Those of you who have been following this blog for some time may be aware that the origin of the name 'Flying Fish' lies in our very first team-kites: a pair of 'Fish' and 'Shark' kites, designed by Joel Scholz. These particular kites are made by Go Fly a Kite, and are a cheaper version of the original Joel Scholz kites, made by Sky Delight Kites. As that company no longer exists, original Joel Scholz dualies are rare as the proverbial hen's teeth ...
As we had a pair of 'Fish' and 'Shark' kites, I was looking for second 'Fish', to allow us to fly three kites with our team L-katz, with the 'Shark' chasing two 'Fish'. While doing so, I stumbled across a full set of original dual-line Sky Delight Kites, for sale for a very reasonable price. The rest, as they say, is history ...
The weekend weather this year so far has been either wet and stormy, or without any wind, but Good Friday finally offered the perfect opportunity to let all five take to the air and try them out. So here they are, in order of flight on the day!
They fly well and should, I feel, be considered as light-standards. They do need some pressure on the sail. Not much, but as long as it's pretty constant, they're fine. So they can go quite low, down to maybe 3mph, but are decidedly unhappy when the winds goes above 15mph. Personally, I wouldn't want to fly them above 12-13mph.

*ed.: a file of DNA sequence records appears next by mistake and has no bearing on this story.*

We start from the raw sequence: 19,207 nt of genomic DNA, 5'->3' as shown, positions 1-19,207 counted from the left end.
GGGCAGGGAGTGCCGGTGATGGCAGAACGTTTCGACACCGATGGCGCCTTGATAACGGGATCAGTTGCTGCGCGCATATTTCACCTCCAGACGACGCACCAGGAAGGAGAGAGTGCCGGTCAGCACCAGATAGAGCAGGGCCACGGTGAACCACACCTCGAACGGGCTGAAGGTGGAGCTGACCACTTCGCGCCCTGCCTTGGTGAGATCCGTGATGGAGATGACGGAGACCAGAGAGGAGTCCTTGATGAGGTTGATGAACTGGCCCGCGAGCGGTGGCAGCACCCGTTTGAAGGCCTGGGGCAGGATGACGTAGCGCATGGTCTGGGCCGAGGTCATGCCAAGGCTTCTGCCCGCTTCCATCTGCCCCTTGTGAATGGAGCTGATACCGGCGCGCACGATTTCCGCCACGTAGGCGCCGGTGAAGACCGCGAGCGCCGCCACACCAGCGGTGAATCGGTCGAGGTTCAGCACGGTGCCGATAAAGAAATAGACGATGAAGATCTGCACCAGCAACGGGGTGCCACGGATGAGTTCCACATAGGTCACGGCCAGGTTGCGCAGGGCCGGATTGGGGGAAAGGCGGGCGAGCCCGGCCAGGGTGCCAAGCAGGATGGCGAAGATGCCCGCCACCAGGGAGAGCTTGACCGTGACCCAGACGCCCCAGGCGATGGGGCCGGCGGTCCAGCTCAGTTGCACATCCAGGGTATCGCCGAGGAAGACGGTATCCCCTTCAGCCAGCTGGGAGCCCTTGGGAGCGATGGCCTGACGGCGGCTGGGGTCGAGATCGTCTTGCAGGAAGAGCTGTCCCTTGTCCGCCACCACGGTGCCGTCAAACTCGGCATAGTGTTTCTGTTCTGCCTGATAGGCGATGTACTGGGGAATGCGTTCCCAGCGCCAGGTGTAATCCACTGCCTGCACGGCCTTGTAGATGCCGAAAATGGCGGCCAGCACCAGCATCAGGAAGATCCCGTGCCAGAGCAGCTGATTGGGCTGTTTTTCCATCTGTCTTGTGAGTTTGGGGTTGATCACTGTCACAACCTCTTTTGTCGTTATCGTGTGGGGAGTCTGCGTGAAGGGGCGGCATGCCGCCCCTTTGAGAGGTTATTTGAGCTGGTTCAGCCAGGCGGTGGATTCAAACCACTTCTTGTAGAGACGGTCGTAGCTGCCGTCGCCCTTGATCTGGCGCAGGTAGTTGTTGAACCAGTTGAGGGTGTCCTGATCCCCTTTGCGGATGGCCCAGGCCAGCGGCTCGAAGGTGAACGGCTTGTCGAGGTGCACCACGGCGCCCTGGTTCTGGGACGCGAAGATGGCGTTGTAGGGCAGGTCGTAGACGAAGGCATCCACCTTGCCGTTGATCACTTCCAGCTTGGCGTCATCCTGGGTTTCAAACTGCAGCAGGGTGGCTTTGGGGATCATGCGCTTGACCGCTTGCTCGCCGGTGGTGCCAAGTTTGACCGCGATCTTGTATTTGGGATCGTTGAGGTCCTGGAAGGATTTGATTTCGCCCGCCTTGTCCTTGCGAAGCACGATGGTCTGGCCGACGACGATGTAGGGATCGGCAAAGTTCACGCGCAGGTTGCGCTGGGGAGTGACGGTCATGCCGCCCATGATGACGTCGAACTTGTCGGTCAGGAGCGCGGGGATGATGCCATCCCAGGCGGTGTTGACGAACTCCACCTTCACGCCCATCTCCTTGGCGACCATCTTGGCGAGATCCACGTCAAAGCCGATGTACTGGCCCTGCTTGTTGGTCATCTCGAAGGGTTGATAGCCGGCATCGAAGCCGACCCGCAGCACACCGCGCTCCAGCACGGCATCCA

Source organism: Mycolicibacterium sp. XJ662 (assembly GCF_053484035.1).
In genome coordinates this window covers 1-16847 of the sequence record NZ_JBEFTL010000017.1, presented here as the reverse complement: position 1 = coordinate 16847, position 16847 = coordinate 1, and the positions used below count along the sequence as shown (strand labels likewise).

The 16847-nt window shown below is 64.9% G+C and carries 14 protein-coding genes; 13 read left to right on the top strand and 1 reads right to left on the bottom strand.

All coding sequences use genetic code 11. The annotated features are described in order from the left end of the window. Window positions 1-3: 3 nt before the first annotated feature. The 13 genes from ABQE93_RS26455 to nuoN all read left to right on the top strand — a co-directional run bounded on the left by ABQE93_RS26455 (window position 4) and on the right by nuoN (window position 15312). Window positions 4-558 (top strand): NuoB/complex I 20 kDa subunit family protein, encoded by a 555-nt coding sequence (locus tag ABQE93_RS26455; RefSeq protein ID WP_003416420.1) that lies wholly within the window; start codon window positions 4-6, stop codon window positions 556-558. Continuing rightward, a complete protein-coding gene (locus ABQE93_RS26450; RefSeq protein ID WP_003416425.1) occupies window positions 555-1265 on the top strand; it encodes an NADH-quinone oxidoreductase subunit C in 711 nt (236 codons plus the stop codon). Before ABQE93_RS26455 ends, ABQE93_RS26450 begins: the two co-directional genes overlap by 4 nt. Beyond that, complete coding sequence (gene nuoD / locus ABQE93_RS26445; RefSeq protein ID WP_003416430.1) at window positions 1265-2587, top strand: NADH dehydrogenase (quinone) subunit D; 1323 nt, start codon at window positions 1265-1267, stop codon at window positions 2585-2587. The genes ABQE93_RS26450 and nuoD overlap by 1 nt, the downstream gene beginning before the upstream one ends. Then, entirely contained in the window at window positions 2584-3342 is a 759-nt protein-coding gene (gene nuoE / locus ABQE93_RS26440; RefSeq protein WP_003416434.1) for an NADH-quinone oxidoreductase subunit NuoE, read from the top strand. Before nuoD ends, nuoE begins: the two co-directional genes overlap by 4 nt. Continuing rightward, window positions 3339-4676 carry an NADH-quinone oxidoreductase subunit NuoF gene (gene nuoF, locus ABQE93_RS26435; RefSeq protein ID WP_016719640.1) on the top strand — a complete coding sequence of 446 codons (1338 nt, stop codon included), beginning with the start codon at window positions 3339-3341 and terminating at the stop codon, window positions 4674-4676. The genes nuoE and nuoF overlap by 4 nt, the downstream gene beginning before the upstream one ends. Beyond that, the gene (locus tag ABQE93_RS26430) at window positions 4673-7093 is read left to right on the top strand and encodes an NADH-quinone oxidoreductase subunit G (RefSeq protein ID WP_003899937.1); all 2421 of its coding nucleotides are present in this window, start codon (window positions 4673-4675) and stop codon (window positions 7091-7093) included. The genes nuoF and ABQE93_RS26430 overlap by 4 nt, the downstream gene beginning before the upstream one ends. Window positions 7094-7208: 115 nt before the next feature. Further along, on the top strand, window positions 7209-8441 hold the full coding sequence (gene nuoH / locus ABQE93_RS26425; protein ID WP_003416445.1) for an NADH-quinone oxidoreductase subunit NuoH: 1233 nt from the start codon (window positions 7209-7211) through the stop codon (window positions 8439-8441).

So here's the full set at our normal flying field in the New Forest! Isn't that a sight for sore kite-flying eyes?
Obviously, the aim is to fly them together, so we spent some time tweaking bridle settings to make sure all kites flew the same. As Neptune felt best when we flew them one after the other, we decided to match all kites to Neptune. First up was Jaws, and it only required bringing the nose forward by a tiny amount to make it fly happily with Neptune.
We then matched both Kestrel and Hummer to Neptune, and again it only required minimal bridle adjustment. With all kites matched to Neptune, the prediction was obviously that Kestrel and Hummer would also fly well together and, sure enough, they did!
And what about Luna Moth? From the moment it took to the sky, it felt different from the others. Not surprising, as it's designed differently. Flight was very slick and smooth, and, as it lacks the tail, also completely silent. But despite the difference in flight 'feel', it matched the others very well in terms of speed, so no problem flying Luna Moth with one or more of the others. We do intend to fly all five with L-katz in due course, and I'm not sure that has ever been done with a set of these kites.
What we didn't get around to, because the wind had dropped down to nothing by the time we had matched these five to each other, was to match our original 'Fish' and 'Shark' to these five. Will do so at the next opportunity!
Jacqui, thanks for the opportunity to get my hands on this full set of Joel Scholz dualies, and it's only appropriate historically that they remain together as a set.